As I noted earlier, President Obama’s pitch for the Jewish vote has more to do with his appeal to knee-jerk liberalism on a host of non-Jewish issues than it does with concern for Israel’s welfare. Nevertheless, it is a misnomer to think liberal Jews such as those who cheered Obama Friday at the Reform biennial, don’t care about the Jewish state.
However, their willingness to accept Obama’s claims on the topic says more about their desire not to turn on a Democrat than it says about his virtues. One must ignore much of what has transpired in the last three years in order to believe the president’s claims.
The main element of Obama’s claim is that he has done more for Israel’s security than any of his predecessors. It is true he has done nothing to interfere with the security alliance that has grown since it was initiated during the Reagan administration. Military aid has flowed in large amounts, and for that Obama deserves some credit. But to speak, as he does, as if this relationship was invented by him, is absurd. On Friday, he alluded, as his defenders often do, to the Iron Dome missile defense system the two nations have created. But that project was initiated and funded by the Bush administration. The most we can say of Obama’s involvement is that he chose not to prevent it from being deployed.
Obama also bragged of making a phone call to ask Egypt’s military government to prevent Israeli diplomats from being slaughtered and also of providing assistance when forest fires beset Israel. These are praiseworthy acts. But, as with his continuance of existing security cooperation, the failure to act would have been far more noteworthy than a routine willingness to help.
But though the president told his Reform listeners not to “let anybody else tell a different story,” his account of his relations with Israel is, to put it mildly, incomplete.
From his first moments in office, Obama set out to distance the United States from Israel. The intention was both to draw a distinction between the closeness of the Bush administration to the Jewish state but also to create a greater bond between the Arab and Islamic world and the United States. President Obama’s June 2009 Cairo speech drew a moral equivalence between the Holocaust and the plight of the Palestinians. This attempt to reach out to Muslims failed miserably, but the one thing he accomplished was to convince the Palestinians they could avoid negotiating with Israel because Obama was willing to fight the Israelis for them.
In his speech, the president noted his frustration with the lack of progress toward peace but failed to acknowledge that he has chosen to vent that anger solely at Israel by picking damaging and unnecessary fights with the Netanyahu government. No president has done more to undermine Israel’s position on Jerusalem. His stance on the 1967 borders was, like his stance on Jerusalem, a precedent setter that tilted the diplomatic field toward the Palestinians. It is this record that has caused Israelis to regard him with less favor than any other American president in a generation.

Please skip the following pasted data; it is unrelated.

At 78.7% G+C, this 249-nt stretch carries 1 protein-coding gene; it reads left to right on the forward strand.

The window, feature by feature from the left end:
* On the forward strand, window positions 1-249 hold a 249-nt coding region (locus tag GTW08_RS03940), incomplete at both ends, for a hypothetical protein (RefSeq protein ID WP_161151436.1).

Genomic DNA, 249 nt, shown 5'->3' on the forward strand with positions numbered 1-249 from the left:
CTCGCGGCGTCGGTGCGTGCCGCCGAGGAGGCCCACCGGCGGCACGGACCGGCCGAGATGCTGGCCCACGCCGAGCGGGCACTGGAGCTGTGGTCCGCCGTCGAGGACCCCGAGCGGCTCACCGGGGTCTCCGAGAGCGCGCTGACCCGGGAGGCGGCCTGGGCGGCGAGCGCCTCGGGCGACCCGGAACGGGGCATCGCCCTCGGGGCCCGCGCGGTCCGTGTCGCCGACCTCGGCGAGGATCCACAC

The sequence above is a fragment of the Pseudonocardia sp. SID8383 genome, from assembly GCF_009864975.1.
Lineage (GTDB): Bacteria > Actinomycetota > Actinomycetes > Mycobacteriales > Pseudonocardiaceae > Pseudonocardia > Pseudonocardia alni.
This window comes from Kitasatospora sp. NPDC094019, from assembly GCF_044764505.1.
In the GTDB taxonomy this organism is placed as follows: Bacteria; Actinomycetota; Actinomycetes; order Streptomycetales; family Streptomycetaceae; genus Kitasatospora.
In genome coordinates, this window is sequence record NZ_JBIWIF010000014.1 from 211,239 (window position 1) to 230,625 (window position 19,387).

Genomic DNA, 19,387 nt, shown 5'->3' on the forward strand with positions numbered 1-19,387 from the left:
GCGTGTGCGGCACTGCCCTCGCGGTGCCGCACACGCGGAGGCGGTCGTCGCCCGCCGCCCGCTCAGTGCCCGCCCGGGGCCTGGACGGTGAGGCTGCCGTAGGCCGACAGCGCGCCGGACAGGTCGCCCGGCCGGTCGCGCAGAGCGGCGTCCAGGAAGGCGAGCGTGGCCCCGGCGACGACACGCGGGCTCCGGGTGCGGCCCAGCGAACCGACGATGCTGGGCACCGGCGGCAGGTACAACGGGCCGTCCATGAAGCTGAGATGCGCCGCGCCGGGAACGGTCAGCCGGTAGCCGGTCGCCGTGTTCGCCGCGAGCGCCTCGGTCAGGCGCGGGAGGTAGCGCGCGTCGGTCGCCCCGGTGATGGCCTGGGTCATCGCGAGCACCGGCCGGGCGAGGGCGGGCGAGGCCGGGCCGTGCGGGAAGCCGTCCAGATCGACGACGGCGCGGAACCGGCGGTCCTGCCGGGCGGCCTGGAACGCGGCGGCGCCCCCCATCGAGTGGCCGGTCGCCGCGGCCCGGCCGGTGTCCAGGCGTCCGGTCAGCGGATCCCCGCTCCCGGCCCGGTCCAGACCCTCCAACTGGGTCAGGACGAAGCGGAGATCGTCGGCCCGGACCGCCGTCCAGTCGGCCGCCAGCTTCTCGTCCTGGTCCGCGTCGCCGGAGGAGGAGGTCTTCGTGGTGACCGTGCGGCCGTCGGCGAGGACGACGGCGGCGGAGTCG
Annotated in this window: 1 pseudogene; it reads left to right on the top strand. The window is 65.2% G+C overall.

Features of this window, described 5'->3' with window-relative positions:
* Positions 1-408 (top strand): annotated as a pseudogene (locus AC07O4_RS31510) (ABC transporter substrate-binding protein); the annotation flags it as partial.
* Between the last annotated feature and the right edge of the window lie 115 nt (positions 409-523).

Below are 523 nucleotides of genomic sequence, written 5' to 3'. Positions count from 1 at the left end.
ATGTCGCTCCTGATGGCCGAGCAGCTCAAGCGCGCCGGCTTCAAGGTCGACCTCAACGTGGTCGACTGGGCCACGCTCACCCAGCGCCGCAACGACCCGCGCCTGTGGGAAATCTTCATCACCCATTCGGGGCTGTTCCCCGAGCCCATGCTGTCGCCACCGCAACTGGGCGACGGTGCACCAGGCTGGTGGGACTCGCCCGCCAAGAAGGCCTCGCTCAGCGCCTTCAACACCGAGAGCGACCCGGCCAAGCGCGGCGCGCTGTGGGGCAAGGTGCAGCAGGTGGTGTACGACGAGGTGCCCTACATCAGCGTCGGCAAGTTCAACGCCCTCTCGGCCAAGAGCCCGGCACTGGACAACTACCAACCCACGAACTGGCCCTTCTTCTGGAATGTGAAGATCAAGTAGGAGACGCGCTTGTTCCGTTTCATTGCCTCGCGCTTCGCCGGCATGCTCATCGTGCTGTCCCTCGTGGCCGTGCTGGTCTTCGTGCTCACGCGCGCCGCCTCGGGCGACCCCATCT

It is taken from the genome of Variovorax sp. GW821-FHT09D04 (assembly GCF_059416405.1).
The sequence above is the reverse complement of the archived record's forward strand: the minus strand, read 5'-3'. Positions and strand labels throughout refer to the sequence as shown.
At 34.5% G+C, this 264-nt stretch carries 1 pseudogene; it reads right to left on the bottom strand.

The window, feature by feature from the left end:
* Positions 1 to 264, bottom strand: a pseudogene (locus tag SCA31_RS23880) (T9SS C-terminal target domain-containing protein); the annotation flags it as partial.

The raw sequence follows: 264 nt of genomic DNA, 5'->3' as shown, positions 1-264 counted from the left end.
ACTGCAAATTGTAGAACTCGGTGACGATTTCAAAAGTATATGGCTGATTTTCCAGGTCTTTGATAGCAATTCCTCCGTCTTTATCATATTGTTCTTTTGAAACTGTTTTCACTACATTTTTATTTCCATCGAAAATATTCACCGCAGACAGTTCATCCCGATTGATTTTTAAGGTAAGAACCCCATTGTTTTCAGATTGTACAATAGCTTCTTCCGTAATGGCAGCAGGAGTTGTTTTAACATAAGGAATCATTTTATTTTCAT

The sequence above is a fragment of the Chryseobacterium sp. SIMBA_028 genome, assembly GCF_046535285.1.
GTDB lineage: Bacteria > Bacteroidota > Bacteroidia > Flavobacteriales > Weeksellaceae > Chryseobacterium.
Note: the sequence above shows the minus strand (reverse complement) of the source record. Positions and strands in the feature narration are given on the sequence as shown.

Just as troubling is another issue he brought up in order to bolster his questionable pro-Israel bona fides: Iran’s nuclear program. Obama told the Reform gathering the following:
We’ve worked painstakingly from the moment I took office with allies and partners, and we have imposed the most comprehensive, the hardest-hitting sanctions that the Iranian regime has ever faced. We haven’t just talked about it, we have done it. And we’re going to keep up the pressure. And that’s why, rest assured, we will take no options off the table. We have been clear.
The problem with this pledge is that it is utterly disingenuous.
Having wasted three years on a feckless attempt to “engage” Iran and failed efforts to get the international community to adopt the “crippling sanctions” that Secretary of State Clinton said must be imposed, Obama is forced to pretend the weak sanctions voted by the United Nations have any meaning. They don’t. Even worse is the fact that these “hard-hitting” sanctions are not being enforced–even by the United States, where the Treasury Department has issued thousands of legal exemptions to allow companies to do business with Iran. And when Congress has sought to impose a meaningful sanction — such as the effort to ban transactions with any entity that works with Iran’s Central Bank – the administration has opposed such efforts and fought to include waivers that will allow the president to shelve enforcement of this measure, too.
Though Obama says he will take “no option” off the table — a veiled reference to the use of force — Secretary of Defense Leon Panetta has made it clear that the United States opposes the use of force against Iran and will oppose any effort by Israel to use it either.
The “different story” that must be told about Obama is that he has talked incessantly about stopping Iran but has done nothing to achieve that end. He has spoken of his support for Israel’s security but has done much to undermine its diplomatic position and, sometimes unwittingly, to strengthen that of its enemies.
While it would be an exaggeration to speak of this administration’s record on Israel as that of a determined foe, any objective analysis must acknowledge that he is the least friendly president to Israel since the first President George Bush. The Palestinians and other foes of Israel know this. They are openly hoping he will be even less friendly to the Jewish state during his second term if he gets one. Israelis rightly fear for the alliance in the coming years. The only people who don’t seem to get it are liberal American Jews whose devotion to Obama’s domestic agenda is sufficient to allow them to overlook his faults on Israel.